Skeletal Radiology

, Volume 48, Issue 5, pp 773–779 | Cite as

Value of low-dose whole-body CT in the management of patients with multiple myeloma and precursor states

  • F. Joseph Simeone
  • Joel P. Harvey
  • Andrew J. Yee
  • Elizabeth K. O’Donnell
  • Noopur S. Raje
  • Martin Torriani
  • Miriam A. BredellaEmail author
Scientific Article



To determine the value of low-dose whole-body CT (WBCT) in the management of patients with multiple myeloma (MM) and precursor states.

Materials and methods

The study group comprised 116 patients (mean age: 68 ± 11 years, 48% women) who underwent WBCT for the work-up or surveillance of MM or MM precursor disease. WBCTs were reviewed for the presence of MM-related bone disease and incidental findings requiring therapy. The medical records, results from bone marrow aspirations and biopsies and follow-up imaging studies were reviewed to assess the influence of WBCT on patient management.


Whole-body CT led to a change in management in 32 patients (28%). Of those, 17 patients with MM precursor disease were found to have MM-related bone disease, 13 patients had progression of MM, requiring a change in treatment, in one patient hepatocellular carcinoma was diagnosed, requiring a change in therapy, and one patient had a rib lesion requiring intervention. In 65 patients (56%), WBCT was performed for surveillance of MM precursor disease or stable treated MM, and did not detect new lesions, thereby providing reassurance to the hematologist on disease status and management. In 15 patients (13%) WBCT was performed as a new baseline before a change or new therapy. In 4 patients (3%), WBCT was performed for a change in symptoms, but did not detect lesions that would lead to a change in management.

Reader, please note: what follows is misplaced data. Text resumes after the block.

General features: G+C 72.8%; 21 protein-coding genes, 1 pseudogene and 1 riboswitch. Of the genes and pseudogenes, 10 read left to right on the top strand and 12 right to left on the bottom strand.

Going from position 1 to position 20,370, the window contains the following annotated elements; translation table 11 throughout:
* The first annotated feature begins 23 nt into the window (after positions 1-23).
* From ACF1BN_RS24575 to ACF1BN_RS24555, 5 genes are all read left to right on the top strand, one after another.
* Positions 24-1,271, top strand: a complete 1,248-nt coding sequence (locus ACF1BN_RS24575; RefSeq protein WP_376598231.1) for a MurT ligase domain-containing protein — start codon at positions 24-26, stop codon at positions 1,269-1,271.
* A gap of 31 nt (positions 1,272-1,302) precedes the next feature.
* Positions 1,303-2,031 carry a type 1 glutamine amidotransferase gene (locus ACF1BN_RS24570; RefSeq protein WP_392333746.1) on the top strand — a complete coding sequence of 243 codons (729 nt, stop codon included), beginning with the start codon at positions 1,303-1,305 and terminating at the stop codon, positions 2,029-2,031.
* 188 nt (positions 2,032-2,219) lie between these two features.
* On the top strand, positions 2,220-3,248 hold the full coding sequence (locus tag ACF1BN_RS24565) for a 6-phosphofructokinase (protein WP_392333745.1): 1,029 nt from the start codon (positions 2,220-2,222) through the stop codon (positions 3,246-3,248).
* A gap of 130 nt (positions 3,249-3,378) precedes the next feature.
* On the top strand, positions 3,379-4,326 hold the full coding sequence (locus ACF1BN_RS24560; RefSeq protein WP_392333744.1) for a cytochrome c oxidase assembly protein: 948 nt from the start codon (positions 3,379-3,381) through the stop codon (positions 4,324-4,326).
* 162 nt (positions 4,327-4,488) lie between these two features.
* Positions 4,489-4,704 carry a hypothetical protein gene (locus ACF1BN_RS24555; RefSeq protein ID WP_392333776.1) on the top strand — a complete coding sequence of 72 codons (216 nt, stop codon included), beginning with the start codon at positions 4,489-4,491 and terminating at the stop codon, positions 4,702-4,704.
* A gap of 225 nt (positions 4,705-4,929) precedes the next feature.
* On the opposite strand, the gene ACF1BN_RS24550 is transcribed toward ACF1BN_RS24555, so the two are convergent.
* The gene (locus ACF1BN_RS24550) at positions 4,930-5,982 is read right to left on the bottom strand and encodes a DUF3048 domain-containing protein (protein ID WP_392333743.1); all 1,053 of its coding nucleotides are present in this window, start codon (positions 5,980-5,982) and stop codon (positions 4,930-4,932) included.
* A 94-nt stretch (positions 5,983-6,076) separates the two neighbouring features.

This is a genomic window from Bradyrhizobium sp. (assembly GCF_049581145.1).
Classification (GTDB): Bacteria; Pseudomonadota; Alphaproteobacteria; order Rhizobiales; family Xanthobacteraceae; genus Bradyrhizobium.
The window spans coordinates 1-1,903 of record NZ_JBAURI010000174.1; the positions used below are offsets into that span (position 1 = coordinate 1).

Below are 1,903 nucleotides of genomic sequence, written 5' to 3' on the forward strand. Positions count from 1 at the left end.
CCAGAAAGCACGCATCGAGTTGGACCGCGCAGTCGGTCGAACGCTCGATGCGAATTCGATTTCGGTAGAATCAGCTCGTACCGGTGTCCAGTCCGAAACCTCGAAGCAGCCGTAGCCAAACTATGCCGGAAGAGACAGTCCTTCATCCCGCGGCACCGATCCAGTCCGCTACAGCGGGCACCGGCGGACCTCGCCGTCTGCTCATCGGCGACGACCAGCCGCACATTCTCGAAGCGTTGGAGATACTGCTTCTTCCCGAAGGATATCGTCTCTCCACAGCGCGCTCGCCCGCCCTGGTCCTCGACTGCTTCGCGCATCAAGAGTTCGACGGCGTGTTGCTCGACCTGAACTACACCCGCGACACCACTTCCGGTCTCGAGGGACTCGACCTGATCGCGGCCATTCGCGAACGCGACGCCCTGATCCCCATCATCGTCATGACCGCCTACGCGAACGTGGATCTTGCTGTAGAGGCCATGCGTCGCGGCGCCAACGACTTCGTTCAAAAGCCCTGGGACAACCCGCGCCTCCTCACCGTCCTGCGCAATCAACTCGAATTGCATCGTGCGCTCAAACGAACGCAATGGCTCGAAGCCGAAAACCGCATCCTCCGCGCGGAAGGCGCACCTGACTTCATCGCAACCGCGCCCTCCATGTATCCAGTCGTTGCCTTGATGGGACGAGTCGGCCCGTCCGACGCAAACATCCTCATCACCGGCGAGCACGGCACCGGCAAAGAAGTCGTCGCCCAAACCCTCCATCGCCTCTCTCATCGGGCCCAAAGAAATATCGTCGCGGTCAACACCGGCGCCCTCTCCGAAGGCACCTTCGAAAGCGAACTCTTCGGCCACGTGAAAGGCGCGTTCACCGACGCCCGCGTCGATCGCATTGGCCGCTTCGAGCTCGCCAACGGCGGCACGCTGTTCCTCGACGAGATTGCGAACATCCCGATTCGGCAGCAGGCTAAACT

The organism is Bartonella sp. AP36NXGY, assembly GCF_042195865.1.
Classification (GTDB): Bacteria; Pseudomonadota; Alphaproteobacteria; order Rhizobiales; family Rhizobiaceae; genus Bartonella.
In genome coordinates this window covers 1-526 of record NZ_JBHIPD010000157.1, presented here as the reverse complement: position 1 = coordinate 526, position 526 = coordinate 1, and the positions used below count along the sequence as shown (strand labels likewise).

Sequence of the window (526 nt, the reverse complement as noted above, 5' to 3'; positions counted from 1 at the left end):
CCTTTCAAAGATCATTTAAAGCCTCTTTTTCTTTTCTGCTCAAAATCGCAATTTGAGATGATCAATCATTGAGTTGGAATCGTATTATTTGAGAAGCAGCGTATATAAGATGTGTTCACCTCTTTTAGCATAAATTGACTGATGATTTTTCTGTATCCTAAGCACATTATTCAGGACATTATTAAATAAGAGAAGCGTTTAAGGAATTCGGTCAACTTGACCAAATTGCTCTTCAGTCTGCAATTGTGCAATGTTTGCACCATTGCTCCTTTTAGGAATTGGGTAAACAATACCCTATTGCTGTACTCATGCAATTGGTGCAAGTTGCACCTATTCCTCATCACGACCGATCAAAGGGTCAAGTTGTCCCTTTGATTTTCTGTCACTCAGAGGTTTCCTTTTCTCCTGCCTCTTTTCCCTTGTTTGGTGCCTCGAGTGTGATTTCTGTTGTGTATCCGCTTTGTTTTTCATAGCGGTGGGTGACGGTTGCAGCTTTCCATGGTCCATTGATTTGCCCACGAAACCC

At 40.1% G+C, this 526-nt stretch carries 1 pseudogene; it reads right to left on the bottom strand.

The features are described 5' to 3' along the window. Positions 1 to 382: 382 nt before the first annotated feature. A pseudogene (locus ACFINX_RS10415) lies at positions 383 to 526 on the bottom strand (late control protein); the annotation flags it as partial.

Whole-body CT provides important information for disease monitoring and detection of incidental findings, thereby improving the management of patients with MM.


Low-dose whole-body computed tomography WBCT Multiple myeloma Monoclonal gammopathy of undetermined significance MGUS Smoldering myeloma 



NIH grant K24 DK-109940.

Compliance with ethical standards

Conflicts of interest

The authors declare that they have no conflicts of interest.

Ethical approval

All procedures performed in studies involving human participants were carried out in accordance with the ethical standards of the institutional and/or national research committee and with the 1964 Declaration of Helsinki and its later amendments or comparable ethical standards.

Informed consent

Informed consent was waived for this retrospective study.


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Copyright information

© ISS 2018

Authors and Affiliations

  • F. Joseph Simeone
    • 1
  • Joel P. Harvey
    • 1
  • Andrew J. Yee
    • 2
  • Elizabeth K. O’Donnell
    • 2
  • Noopur S. Raje
    • 2
  • Martin Torriani
    • 1
  • Miriam A. Bredella
    • 1
    Email author
  1. 1.Division of Musculoskeletal Imaging and Intervention, Department of RadiologyMassachusetts General Hospital and Harvard Medical SchoolBostonUSA
  2. 2.Division of Hematology-OncologyMassachusetts General Hospital and Harvard Medical SchoolBostonUSA

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